Transparency and accountability: In order for countries to know whether they are effectively reducing emissions, so-called transparency and accountability rules are imperative. A core part of the negotiations since 2009, COP 18 has to finalize the details on items such as the biennial review; what domestic measurement, reporting, and verification (MRV) systems might do; and common reporting/accounting standards. This debate plays out in two places: First is in the Kyoto Protocol, which is up for a second commitment period and includes strong accounting standards. With Australia’s recent announcement that it, too, will place its 2020 target in the Protocol, Kyoto’s institutions become ever more important. Second is in finalization of the Cancun Agreements where, for example, countries need to agree on the details of transparency provisions around developed country biennial reports and how the international consultation and analysis for developing countries is going to function.
Carbon markets: The issue of carbon markets will also be in play in Doha, but rather than wrapping something up, it is more about beginning something new. Currently the carbon market has a bit of a “wild west” feel to it. While it is positive that countries around the world such as Australia and South Korea are starting domestic carbon trading schemes, it remains unclear whether those schemes could link with each other. Will there be common rules for offsets? An international transaction log to keep track of trades and avoid double or triple accounting? While much of this will be discussed in the new market mechanisms group, it is likely that many side events and conversations will circle around this question.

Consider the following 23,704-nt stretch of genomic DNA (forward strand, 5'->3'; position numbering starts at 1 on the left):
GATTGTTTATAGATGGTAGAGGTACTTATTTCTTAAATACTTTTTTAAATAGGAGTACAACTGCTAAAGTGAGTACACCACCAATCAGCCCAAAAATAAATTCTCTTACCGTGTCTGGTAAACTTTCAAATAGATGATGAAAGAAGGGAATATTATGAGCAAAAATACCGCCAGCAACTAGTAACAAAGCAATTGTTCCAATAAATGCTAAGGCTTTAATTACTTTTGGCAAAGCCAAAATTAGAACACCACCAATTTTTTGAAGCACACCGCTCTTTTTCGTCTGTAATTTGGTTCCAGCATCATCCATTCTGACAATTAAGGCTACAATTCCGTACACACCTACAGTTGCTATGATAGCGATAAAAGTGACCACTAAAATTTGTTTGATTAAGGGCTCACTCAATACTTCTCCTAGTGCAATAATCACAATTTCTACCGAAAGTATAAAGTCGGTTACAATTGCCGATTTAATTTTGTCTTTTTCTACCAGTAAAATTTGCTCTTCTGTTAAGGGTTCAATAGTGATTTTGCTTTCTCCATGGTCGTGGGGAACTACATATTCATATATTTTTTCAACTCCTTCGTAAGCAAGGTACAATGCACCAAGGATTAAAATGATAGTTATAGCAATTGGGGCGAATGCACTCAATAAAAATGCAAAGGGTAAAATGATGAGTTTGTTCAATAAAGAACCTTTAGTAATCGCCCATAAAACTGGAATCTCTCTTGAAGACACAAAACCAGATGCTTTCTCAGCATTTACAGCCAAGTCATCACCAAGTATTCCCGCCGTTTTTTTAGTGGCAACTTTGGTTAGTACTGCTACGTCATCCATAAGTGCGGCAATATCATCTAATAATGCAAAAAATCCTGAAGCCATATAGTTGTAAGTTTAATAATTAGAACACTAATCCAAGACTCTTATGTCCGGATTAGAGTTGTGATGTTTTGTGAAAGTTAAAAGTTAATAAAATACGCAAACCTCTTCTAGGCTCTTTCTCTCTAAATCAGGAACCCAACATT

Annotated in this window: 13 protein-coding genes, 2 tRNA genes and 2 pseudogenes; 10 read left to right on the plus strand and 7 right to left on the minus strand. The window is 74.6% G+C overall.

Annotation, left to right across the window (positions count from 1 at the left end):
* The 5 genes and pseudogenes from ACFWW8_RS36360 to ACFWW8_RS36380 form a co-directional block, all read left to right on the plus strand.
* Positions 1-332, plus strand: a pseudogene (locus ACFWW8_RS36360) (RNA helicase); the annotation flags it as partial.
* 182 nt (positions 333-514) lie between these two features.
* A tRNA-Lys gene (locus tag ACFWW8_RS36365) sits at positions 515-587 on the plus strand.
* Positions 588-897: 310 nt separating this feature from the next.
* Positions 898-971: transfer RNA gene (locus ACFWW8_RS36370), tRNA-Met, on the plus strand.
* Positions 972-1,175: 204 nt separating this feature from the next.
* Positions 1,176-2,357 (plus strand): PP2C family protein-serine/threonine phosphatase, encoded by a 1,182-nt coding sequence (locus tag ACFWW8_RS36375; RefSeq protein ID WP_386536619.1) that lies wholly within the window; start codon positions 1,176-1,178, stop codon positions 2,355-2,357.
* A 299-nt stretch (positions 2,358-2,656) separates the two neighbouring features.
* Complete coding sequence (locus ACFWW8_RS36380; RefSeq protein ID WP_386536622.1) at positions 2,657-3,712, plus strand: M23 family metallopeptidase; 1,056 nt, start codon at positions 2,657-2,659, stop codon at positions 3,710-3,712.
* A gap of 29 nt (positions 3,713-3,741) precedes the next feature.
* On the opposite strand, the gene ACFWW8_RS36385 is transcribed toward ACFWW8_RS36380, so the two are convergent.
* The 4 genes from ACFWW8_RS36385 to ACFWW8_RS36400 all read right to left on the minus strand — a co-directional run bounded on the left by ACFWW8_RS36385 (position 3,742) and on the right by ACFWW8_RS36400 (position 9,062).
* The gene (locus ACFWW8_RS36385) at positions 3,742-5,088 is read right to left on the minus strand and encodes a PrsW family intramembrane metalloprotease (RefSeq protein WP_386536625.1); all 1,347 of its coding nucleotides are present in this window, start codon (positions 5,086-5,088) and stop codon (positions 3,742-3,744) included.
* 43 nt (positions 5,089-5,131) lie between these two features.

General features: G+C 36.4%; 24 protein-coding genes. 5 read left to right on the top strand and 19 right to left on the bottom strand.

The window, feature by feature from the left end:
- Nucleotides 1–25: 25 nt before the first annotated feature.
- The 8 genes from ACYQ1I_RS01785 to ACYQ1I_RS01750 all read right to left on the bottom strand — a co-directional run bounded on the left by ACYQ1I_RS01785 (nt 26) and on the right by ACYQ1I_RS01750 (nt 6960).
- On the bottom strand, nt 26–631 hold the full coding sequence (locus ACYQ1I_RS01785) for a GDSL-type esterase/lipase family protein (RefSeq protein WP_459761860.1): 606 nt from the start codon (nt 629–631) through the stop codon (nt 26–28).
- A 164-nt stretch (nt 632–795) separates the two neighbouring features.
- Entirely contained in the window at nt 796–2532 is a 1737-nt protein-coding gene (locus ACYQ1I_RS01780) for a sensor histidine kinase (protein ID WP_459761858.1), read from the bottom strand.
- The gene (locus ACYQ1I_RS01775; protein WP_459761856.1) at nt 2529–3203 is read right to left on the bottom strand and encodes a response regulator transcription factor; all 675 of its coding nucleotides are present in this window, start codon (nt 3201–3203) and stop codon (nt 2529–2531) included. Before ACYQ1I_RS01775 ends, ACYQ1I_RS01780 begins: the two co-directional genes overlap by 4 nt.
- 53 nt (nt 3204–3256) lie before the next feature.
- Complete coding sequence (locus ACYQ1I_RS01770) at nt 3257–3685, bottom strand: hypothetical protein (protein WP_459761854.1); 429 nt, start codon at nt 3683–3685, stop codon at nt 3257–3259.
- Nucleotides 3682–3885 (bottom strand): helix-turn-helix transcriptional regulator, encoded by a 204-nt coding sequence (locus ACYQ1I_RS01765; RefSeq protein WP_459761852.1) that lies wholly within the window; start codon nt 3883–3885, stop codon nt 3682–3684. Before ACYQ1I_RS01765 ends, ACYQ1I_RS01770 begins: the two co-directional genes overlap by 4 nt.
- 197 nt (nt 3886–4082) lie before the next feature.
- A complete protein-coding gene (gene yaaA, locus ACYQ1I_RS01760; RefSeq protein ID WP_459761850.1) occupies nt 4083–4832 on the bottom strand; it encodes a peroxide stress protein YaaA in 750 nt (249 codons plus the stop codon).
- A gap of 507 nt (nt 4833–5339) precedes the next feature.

Forests / REDD+: Negotiations around Reduced Emissions from Deforestation and Degradation (REDD+) will continue, with a focus on a “results-based” vision and funding to back it up. Negotiators recognize that reducing such emissions requires keeping the bigger picture (i.e. poverty, adaptation, biodiversity) in mind, and are trying to figure out the best way to capture this holistic view without creating an impossible system. In addition, given that selling emissions reductions as offsets is not likely to be a primary source of finance in the near future, the negotiators are discussing whether there may be other types of finance that are effective for determining performance, but have lower transaction costs.
Adaptation: The issue of adaptation remains central for the most vulnerable countries in the negotiations. A number of key issues need to be finalized, including National Adaptation Plans, which should outline mid- and long-term plans that promote good governance as a foundation for adaptation and integrate adaptation into key sectors.
The Plan for the 2015 Agreement